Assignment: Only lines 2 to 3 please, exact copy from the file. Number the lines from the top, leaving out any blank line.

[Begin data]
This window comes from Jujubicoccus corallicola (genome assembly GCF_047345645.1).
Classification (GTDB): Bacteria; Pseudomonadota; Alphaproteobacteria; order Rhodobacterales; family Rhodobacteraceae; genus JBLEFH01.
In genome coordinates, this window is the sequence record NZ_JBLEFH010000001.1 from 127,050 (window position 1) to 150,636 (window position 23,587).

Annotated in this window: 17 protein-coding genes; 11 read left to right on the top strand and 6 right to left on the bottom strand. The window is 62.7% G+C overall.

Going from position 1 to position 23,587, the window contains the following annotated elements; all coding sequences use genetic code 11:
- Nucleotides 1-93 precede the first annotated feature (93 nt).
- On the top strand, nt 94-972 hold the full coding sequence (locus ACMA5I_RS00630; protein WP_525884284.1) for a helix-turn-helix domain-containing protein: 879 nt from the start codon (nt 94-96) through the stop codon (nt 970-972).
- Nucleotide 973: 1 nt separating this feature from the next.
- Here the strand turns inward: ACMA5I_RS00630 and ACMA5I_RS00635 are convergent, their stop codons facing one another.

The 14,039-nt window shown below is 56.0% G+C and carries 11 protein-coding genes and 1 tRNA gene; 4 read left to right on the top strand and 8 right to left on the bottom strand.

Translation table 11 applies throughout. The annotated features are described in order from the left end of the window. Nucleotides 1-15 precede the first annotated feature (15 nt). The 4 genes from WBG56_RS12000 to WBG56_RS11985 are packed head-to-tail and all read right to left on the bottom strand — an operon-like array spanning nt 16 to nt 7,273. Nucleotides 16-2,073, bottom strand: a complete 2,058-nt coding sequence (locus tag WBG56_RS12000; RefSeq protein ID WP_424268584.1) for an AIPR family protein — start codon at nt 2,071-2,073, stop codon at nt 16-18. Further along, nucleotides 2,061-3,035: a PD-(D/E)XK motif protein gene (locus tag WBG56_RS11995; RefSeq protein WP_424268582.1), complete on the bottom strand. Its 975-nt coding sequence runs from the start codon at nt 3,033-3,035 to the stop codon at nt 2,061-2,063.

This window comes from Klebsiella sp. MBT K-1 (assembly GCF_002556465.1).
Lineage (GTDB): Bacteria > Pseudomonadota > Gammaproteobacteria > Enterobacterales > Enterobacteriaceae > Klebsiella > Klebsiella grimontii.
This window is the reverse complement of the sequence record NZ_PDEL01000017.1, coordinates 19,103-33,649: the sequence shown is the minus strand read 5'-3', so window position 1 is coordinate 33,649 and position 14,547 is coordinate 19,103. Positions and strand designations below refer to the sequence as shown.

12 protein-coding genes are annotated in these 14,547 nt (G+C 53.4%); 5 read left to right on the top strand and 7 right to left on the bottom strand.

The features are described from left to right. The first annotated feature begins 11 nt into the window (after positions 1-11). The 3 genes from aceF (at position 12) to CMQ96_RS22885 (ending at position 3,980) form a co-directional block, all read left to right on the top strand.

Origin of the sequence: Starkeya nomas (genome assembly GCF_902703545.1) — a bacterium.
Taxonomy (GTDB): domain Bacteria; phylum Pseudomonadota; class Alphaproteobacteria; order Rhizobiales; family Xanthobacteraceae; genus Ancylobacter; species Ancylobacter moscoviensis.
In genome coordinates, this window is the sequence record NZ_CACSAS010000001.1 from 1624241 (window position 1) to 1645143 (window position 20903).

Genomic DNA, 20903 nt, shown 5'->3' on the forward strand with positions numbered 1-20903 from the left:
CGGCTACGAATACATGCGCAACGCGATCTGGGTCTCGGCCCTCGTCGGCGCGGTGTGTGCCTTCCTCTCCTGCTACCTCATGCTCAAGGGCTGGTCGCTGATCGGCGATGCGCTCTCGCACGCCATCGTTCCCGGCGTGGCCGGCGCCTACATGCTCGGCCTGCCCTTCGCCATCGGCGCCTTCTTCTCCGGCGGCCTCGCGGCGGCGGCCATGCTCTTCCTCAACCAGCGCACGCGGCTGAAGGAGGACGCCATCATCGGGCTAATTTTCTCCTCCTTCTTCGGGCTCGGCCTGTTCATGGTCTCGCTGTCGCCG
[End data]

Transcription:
Classification (GTDB): Bacteria; Pseudomonadota; Alphaproteobacteria; order Rhodobacterales; family Rhodobacteraceae; genus JBLEFH01.
In genome coordinates, this window is the sequence record NZ_JBLEFH010000001.1 from 127,050 (window position 1) to 150,636 (window position 23,587).